Bangladesh sentences 10 to death for 2001 political bombings


A court in Bangladesh on Monday sentenced 10 members of a banned Islamist terrorist group to death for a deadly bomb attack on a Communist Party rally in 2001.

Dhaka Metropolitan Sessions Court Judge Mohammed Rabiul Alam made the decision in a crowded courtroom while four of the defendants were in the dock. Six of the defendants are not in custody, while another two who are on the run were acquitted.

All of those on trial belong to the banned group Harkat-ul Jihad al-Islami.

The group considers the Communist Party an anti-Islamic force. On Jan. 20, 2001, bomb attacks on a party rally in Dhaka killed five people and wounded 50 others.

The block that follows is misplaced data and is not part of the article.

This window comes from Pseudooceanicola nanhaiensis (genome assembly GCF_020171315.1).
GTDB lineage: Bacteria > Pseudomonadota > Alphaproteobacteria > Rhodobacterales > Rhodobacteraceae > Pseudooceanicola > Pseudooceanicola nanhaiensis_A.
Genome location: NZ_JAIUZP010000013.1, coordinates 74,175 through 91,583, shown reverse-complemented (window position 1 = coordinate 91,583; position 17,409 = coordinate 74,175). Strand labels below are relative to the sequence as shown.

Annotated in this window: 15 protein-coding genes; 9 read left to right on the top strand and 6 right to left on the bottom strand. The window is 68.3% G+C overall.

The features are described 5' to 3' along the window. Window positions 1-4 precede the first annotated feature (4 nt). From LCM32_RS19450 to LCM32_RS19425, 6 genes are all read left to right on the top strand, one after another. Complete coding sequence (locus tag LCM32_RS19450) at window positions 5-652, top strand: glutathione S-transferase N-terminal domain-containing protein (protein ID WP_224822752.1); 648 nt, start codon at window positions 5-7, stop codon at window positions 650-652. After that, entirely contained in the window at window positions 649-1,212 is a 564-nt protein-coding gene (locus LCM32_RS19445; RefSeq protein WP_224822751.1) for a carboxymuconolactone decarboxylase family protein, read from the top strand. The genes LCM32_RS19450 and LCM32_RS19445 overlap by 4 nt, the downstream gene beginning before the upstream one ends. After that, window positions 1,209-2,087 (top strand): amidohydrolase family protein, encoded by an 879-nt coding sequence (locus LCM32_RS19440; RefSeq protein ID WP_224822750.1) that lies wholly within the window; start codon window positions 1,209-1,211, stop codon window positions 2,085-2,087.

The judge said investigators found Harkat-ul Jihad al-Islami’s former leader was responsible for the attack but his name was dropped from the case because he was executed in 2017 over a separate attack.

The group was established in Bangladesh in 1992 by a group of former Bangladeshi Afghan war veterans who fought against then Soviet Union soldiers.

Bangladesh’s government banned the group in 2005 due to its ties to terrorist attacks in the country and allegations that it had connection with regional terrorist groups.

Bangladesh, a Muslim-majority nation of 160 million people, has experienced brutal attacks on scholars, atheists and liberals in recent years. Some radical forces want to establish Sharia law in the South Asian country, which is largely governed by a legal system based on British common law.

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